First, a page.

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On Security: Types of Encryption

The last article in our series described in general terms how encryption is used to take a piece of sensitive information and turn it into a pile of random data -- data that will be useless to anyone who doesn't have the proper key. In Web applications, three broad types of encryption are often used to protect our information.

One-Way (Irreversible) Encryption

One-way functions are also known to programmers as hashing functions, because just like in cooking, the result bears little resemblance to the ingredients, and there's no way at all to reconstruct the ingredients from the cooked dish. A cryptographic hash is a function that takes input of any length and produces a result that's completely unpredictable, but always the same. For example, if my password is abc123, a hashing function might turn it into a49df2c1. There's no way for an attacker to reverse the process to get the password, but processing the same password with the same function will always produce the same result. This means that a Web application doesn't have to actually store a user's password. It can store the result of the hash, and when a user signs in, the application processes the password that was supplied and checks to see if the result matches what's on file. Then, even if an attacker gets access to the database, he doesn't have access to actual passwords.

Symmetric Encryption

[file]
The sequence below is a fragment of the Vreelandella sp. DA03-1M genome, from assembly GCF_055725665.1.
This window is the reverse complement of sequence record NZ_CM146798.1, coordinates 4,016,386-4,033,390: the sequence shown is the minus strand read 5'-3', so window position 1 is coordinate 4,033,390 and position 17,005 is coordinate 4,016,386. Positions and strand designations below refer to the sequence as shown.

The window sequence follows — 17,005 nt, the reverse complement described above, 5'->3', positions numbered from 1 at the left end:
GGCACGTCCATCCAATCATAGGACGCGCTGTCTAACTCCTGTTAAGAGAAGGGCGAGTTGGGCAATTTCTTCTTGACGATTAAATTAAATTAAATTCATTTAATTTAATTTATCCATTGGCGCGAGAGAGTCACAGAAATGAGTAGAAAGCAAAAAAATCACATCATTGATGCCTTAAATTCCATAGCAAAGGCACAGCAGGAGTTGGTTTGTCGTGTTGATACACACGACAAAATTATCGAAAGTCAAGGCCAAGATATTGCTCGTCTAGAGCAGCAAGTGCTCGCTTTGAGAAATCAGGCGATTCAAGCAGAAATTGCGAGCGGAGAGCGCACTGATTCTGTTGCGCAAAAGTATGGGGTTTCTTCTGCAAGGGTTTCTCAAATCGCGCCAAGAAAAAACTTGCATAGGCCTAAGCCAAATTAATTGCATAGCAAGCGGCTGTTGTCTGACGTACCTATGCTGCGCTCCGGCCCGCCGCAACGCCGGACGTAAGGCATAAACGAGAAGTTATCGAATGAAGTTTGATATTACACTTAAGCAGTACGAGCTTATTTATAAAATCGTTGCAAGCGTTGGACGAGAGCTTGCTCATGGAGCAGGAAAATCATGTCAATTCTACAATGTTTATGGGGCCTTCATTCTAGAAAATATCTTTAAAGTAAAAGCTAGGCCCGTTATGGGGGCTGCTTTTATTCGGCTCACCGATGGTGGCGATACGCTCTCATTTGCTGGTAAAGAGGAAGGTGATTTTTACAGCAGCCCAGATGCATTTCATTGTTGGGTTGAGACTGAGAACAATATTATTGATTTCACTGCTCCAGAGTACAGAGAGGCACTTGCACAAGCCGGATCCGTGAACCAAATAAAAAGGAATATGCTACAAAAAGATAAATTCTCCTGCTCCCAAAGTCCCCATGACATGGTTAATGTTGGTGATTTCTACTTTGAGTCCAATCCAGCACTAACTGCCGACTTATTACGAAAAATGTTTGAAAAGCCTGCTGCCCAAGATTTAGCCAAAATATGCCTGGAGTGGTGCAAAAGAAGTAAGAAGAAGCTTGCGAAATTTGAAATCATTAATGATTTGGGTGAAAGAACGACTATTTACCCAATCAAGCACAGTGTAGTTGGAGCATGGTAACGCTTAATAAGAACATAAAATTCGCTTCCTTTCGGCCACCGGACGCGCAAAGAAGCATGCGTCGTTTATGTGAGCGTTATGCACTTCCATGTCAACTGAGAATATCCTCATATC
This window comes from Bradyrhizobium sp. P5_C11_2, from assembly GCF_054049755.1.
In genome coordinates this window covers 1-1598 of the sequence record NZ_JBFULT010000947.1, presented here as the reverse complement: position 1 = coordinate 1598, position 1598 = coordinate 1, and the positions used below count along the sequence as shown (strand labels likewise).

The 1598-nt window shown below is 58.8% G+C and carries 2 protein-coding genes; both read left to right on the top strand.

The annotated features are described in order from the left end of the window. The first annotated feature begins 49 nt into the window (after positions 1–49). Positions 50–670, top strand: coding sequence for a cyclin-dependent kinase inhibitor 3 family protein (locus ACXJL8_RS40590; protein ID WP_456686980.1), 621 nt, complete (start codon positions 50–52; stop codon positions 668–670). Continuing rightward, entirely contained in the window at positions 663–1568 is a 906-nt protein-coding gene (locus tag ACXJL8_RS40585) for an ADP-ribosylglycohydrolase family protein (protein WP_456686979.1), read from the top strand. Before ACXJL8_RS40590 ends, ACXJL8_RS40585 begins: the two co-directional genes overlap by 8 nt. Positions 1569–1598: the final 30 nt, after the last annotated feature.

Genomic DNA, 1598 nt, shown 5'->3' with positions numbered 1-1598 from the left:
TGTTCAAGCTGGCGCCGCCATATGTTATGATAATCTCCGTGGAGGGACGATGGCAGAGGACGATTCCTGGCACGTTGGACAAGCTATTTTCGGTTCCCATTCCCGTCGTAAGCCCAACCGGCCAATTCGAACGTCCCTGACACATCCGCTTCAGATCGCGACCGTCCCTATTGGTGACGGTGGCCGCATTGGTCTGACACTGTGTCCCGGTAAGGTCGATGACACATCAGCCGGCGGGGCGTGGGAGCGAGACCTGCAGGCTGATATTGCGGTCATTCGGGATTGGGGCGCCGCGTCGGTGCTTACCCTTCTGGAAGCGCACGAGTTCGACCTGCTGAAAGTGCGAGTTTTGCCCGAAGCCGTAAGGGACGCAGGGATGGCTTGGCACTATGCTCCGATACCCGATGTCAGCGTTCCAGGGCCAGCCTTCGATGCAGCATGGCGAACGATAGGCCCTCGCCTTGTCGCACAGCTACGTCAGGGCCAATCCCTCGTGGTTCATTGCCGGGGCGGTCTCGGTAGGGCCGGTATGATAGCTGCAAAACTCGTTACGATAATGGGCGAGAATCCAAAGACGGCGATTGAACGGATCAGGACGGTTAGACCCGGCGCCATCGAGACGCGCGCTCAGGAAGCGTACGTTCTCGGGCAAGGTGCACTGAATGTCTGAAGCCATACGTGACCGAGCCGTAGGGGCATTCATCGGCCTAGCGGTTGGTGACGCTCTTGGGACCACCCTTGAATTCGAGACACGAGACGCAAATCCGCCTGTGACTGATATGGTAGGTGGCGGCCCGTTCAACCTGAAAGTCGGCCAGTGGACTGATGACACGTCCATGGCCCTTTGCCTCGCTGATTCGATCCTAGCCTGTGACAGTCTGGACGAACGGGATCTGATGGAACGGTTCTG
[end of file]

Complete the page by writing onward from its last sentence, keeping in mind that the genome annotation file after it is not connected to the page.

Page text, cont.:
Symmetric algorithms are what most people imagine when they think about encryption. This type of encryption is used when data needs to be protected, but made readable by certain people under certain circumstances. For example, if you have a billing system that needs to process recurring payments for credit cards, that system needs to be able to read the card number once per month to generate the charge. But otherwise, the number should be rendered unreadable, and encryption makes that possible. A symmetric algorithm means that the same secret key (usually just a long, random string of characters) is used both to encrypt the data and, later, to decrypt it. Symmetric functions are usually very fast and can be quite strong even with a relatively short key. In Web applications, they're useful for data storage, where the same application is reading and writing the sensitive information.

Asymmetric Encryption

In an asymmetric algorithm, a pair of keys are generated together. Due to some fascinating and complex math, these key pairs are designed in such a way that when one is used to encrypt a message, only the corresponding key can be used to decrypt it. This is often known as public-key cryptography, because usually one of the two keys is made public. For example, I can generate a pair of keys and publish one of them on my website. Anyone in the world can use that public key to encrypt a message for me, but that same key can't then be used to decrypt the message. Only I can read it, using the corresponding key in the pair, which I've kept private. This basic principle forms the basis of SSL, which we'll discuss more in a future post, as well as some other technologies like encrypted email. Asymmetric functions are usually slower and require a much larger key to be considered secure, but they're enormously useful in communications systems, where sensitive information needs to be transmitted rather than just stored.